If spring of 2020 has taught us anything, it’s that outdoor spaces are a saving grace. Public gardens are an especially wonderful escape, not only for visitors but professionals as well. With travel restrictions lifting, public gardens are reopening all across the South, so you can take along the kids while finding some inspiration for your own landscaping and design projects. Here are a few of our favorites, starting with:
Alabama’s Bellingrath Gardens & Home
This 65-acre estate on Mobile Bay’s Fowl River has been opened to the public since the Great Depression. Mobile Coca-Cola Company President Walter Bellingrath and his wife Bessie placed an ad in the paper inviting anyone who’d like to see their gardens to come free of charge. After an overwhelming response, they decided to open their gardens permanently in 1932.
After Bessie died, Walter dedicated the gardens to the community in her honor.
“These gardens in all their beauty represent her, and must be maintained as a fitting and permanent memorial to her, in the charitable, religious and educational uses to which they are dedicated,” he lovingly bequeathed.
Today, their estate remains one of the Gulf Coast’s top attractions. While the gardens are known for their dazzling camellias and azaleas, in June you’ll find a variety of Allamanda, Angelonia, Begonias, Caladiums, Cape Jasmine, Coleus, Crepe Myrtle, Crotons, Dragon Wing Begonias, Firecracker Cuphea, Frangipani, Hydrangeas, Gardenias, Milkweed, Morning Glory Bush, Pentas, Roses, Shrimp Plants, Salvias, Southern Magnolia, Spiral Ginger, Star Flower, Sunpatiens, Tropical Hibiscus and Zinnias.
Bellingrath’s Rose Garden
You won’t want to miss the spectacular rose garden, designed to resemble the Rotary Club lapel pin Mr. Bellingrath always wore. The rose garden contains 2,000 plants and 36 varieties of roses.
The gardens are run by a staff of more than 60 people, including more than 50 gardeners.
“It’s amazing what our team can do with some seedlings, some pinestraw and an eye for color and design,” says Sally Ericson, director of marketing and public relations. “Our gardeners love experimenting, and with this type of climate, a lot of things grow really well here.”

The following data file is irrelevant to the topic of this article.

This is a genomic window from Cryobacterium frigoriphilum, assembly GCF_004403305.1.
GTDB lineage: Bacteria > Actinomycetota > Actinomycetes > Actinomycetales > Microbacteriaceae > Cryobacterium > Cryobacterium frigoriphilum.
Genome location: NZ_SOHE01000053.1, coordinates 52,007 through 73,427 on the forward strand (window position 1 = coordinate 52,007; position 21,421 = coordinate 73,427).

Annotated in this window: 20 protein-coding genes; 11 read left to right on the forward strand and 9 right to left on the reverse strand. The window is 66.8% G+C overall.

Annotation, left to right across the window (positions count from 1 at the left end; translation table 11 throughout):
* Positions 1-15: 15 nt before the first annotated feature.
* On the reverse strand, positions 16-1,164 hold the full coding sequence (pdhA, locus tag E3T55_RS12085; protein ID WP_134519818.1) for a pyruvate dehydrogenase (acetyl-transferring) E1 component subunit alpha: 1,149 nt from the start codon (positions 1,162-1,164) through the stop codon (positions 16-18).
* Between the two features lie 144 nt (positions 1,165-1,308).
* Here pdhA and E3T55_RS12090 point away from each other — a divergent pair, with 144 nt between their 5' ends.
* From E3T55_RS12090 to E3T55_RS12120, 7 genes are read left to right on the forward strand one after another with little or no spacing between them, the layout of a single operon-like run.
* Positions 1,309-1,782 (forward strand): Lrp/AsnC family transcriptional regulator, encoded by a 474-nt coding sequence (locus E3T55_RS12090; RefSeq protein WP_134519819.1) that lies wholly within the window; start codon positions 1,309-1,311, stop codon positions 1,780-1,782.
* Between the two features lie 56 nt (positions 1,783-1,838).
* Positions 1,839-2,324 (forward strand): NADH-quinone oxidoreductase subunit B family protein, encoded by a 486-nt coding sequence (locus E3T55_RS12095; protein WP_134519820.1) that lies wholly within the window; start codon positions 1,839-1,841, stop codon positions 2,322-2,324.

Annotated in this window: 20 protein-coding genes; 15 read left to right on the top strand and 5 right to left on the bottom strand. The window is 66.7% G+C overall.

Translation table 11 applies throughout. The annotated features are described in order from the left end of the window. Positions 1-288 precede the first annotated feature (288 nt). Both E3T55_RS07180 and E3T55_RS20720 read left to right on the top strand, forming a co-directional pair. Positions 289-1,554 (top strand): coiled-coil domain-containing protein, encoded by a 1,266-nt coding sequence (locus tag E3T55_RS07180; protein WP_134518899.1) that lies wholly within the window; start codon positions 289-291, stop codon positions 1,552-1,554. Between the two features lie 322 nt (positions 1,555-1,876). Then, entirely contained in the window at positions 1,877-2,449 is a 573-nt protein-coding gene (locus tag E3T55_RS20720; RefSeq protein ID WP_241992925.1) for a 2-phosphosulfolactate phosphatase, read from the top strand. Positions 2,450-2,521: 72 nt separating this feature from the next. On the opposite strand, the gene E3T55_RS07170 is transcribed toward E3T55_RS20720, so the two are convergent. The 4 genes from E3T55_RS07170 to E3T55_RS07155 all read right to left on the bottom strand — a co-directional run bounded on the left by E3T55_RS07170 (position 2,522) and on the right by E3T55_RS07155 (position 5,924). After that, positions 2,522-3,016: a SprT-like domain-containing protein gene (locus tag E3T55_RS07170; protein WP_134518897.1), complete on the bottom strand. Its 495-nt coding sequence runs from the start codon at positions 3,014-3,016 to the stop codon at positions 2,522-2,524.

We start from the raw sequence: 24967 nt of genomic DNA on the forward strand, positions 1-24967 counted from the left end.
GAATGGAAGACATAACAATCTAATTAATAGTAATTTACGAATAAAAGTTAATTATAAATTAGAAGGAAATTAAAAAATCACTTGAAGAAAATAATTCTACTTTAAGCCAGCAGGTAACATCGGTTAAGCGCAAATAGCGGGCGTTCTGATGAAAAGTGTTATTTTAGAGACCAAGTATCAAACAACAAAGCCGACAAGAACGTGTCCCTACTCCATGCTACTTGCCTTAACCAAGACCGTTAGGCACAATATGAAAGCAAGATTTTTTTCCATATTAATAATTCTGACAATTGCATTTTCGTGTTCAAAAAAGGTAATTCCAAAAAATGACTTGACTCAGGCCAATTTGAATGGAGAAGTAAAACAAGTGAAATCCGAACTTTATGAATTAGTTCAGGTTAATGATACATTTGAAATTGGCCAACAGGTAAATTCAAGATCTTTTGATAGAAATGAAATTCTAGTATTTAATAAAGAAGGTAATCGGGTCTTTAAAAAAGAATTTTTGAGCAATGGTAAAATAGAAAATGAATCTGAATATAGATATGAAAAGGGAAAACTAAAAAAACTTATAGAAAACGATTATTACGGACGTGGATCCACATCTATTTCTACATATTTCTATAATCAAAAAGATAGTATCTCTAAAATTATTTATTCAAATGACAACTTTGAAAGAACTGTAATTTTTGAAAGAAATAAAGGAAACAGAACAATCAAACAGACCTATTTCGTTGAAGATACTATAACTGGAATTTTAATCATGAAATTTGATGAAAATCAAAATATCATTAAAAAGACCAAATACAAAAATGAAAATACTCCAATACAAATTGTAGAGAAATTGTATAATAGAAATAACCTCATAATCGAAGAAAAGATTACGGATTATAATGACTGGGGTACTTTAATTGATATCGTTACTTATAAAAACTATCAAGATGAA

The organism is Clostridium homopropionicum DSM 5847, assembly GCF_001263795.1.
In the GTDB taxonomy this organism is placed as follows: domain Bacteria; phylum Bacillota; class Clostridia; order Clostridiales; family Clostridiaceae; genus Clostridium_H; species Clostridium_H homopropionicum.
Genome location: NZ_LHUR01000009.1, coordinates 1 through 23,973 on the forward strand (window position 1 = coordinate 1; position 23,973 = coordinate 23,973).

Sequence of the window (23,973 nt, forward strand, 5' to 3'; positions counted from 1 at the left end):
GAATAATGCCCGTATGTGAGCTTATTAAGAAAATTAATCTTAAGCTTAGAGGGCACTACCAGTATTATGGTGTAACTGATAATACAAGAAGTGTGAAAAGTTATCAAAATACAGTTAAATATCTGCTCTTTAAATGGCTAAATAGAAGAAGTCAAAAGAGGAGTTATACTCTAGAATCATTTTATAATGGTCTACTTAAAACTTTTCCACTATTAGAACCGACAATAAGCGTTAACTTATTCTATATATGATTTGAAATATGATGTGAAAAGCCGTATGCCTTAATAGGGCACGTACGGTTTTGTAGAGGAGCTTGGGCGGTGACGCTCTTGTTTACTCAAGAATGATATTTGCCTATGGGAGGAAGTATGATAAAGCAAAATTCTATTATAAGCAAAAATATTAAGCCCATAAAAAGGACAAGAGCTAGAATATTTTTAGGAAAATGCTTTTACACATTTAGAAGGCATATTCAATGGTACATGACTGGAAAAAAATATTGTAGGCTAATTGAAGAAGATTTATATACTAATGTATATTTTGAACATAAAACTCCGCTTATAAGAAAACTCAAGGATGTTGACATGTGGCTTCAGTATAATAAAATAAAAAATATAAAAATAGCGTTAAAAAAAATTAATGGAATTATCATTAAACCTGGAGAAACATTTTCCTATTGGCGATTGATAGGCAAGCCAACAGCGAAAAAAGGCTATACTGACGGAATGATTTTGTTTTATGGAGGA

Ericson says they purchase plants from all over, but try to support local nurseries in Mobile and Baldwin counties, like Shore Acres. Many plants are also grown on site, including the poinsettias and chrysanthemums.
While Bellingrath is quintessentially Southern, there are a few surprising elements not typically found in coastal gardens. A 9-ton triangular monolith was brought in and carved from red granite from Missouri. Bessie also created a rock garden with winding stairs and a waterfall on a washed-out hillside on Mirror Lake. The sandstone rocks were quarried locally from Mobile.
The gardens and home also feature some incredible cast iron work, dating back to the Victorian age. Cast iron column tops salvaged from an 1832 bank building in Mobile now serve as planters. Fiske urns at the Conservatory are from the home of a cotton broker on New Orleans’ famed St. Charles Avenue.
The courtyard in the Bellingrath Home features a wall fountain with tiles from the former Rookwood Pottery Company of Cincinnati, Ohio, which were also used in New York City subways.
“We love coming to work each day to appreciate the outdoors, perpetuate the legacy of the Bellingraths, and provide the public with such a wonderful space,” says Ericson. “We’re ready for visitors!”